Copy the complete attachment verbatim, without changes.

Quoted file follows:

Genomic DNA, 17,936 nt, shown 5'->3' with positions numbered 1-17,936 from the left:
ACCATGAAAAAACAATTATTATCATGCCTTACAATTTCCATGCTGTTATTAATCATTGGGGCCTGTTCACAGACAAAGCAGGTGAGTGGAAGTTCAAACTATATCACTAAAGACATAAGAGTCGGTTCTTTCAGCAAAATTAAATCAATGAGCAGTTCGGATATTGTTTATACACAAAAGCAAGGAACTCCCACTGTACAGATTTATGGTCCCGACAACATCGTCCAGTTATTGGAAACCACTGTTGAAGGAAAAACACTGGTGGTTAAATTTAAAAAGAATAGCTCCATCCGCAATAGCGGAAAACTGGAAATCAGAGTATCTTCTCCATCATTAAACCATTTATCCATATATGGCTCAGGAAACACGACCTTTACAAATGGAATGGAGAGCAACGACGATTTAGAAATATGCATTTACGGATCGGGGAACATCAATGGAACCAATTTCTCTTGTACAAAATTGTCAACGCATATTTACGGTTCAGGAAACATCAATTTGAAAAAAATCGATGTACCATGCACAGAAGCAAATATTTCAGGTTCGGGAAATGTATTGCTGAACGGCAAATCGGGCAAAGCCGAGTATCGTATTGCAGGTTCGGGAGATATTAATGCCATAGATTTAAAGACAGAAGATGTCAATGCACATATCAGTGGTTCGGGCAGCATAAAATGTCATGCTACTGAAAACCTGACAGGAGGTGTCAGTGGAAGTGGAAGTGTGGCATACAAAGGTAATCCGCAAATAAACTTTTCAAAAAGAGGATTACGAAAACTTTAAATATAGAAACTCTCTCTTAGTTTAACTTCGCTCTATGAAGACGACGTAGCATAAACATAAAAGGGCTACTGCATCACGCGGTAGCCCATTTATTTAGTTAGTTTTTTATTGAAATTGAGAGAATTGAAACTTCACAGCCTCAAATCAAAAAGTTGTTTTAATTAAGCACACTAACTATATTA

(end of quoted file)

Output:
Genomic DNA, 17,936 nt, shown 5'->3' with positions numbered 1-17,936 from the left:
ACCATGAAAAAACAATTATTATCATGCCTTACAATTTCCATGCTGTTATTAATCATTGGGGCCTGTTCACAGACAAAGCAGGTGAGTGGAAGTTCAAACTATATCACTAAAGACATAAGAGTCGGTTCTTTCAGCAAAATTAAATCAATGAGCAGTTCGGATATTGTTTATACACAAAAGCAAGGAACTCCCACTGTACAGATTTATGGTCCCGACAACATCGTCCAGTTATTGGAAACCACTGTTGAAGGAAAAACACTGGTGGTTAAATTTAAAAAGAATAGCTCCATCCGCAATAGCGGAAAACTGGAAATCAGAGTATCTTCTCCATCATTAAACCATTTATCCATATATGGCTCAGGAAACACGACCTTTACAAATGGAATGGAGAGCAACGACGATTTAGAAATATGCATTTACGGATCGGGGAACATCAATGGAACCAATTTCTCTTGTACAAAATTGTCAACGCATATTTACGGTTCAGGAAACATCAATTTGAAAAAAATCGATGTACCATGCACAGAAGCAAATATTTCAGGTTCGGGAAATGTATTGCTGAACGGCAAATCGGGCAAAGCCGAGTATCGTATTGCAGGTTCGGGAGATATTAATGCCATAGATTTAAAGACAGAAGATGTCAATGCACATATCAGTGGTTCGGGCAGCATAAAATGTCATGCTACTGAAAACCTGACAGGAGGTGTCAGTGGAAGTGGAAGTGTGGCATACAAAGGTAATCCGCAAATAAACTTTTCAAAAAGAGGATTACGAAAACTTTAAATATAGAAACTCTCTCTTAGTTTAACTTCGCTCTATGAAGACGACGTAGCATAAACATAAAAGGGCTACTGCATCACGCGGTAGCCCATTTATTTAGTTAGTTTTTTATTGAAATTGAGAGAATTGAAACTTCACAGCCTCAAATCAAAAAGTTGTTTTAATTAAGCACACTAACTATATTA